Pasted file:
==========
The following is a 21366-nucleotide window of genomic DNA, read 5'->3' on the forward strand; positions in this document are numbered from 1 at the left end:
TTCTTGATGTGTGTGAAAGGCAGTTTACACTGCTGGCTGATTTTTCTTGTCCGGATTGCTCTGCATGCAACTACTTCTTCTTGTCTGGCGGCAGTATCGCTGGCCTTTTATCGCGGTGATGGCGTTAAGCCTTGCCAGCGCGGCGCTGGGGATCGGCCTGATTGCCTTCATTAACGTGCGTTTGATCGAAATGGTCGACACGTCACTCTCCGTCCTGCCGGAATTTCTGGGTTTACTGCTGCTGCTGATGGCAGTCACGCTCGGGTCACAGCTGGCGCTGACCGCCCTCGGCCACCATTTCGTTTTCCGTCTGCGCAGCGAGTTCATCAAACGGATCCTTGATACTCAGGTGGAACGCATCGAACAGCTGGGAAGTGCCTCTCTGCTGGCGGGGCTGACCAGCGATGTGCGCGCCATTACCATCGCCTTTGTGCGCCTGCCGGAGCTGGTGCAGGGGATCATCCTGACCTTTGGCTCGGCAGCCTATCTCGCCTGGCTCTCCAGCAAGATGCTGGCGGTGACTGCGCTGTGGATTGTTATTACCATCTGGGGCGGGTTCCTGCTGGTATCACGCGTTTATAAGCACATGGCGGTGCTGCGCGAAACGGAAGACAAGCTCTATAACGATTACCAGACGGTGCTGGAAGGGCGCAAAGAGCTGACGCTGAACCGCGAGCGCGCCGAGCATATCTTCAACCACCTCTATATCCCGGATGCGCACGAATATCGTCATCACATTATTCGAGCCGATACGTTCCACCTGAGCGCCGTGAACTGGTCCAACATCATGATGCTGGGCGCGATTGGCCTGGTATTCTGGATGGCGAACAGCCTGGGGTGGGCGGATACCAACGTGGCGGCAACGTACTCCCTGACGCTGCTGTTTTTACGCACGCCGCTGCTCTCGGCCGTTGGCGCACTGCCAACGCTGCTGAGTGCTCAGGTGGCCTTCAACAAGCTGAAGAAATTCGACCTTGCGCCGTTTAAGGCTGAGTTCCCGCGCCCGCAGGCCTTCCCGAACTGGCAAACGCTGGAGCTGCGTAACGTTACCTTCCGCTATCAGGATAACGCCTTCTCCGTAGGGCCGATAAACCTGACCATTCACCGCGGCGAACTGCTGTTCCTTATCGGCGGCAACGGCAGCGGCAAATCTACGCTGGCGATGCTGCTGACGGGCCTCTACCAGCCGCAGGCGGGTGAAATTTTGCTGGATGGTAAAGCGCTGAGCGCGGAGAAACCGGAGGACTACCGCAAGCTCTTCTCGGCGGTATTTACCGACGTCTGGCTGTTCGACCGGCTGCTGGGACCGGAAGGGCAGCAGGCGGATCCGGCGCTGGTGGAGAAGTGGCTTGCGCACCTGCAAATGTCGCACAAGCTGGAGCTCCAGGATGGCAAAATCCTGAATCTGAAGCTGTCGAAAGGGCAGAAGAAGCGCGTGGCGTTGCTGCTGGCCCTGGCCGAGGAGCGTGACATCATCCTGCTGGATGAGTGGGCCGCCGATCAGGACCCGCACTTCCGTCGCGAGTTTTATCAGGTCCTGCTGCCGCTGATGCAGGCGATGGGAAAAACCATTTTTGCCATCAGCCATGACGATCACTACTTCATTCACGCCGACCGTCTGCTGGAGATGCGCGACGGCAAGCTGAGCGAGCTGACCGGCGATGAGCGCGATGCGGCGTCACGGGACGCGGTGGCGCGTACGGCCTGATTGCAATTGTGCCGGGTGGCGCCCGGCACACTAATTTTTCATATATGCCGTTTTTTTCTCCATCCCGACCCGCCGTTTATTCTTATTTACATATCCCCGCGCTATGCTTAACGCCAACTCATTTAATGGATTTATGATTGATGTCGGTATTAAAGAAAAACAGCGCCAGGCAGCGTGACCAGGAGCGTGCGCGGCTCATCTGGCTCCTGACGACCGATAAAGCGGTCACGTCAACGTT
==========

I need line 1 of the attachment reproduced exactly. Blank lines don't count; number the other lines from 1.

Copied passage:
The following is a 21366-nucleotide window of genomic DNA, read 5'->3' on the forward strand; positions in this document are numbered from 1 at the left end: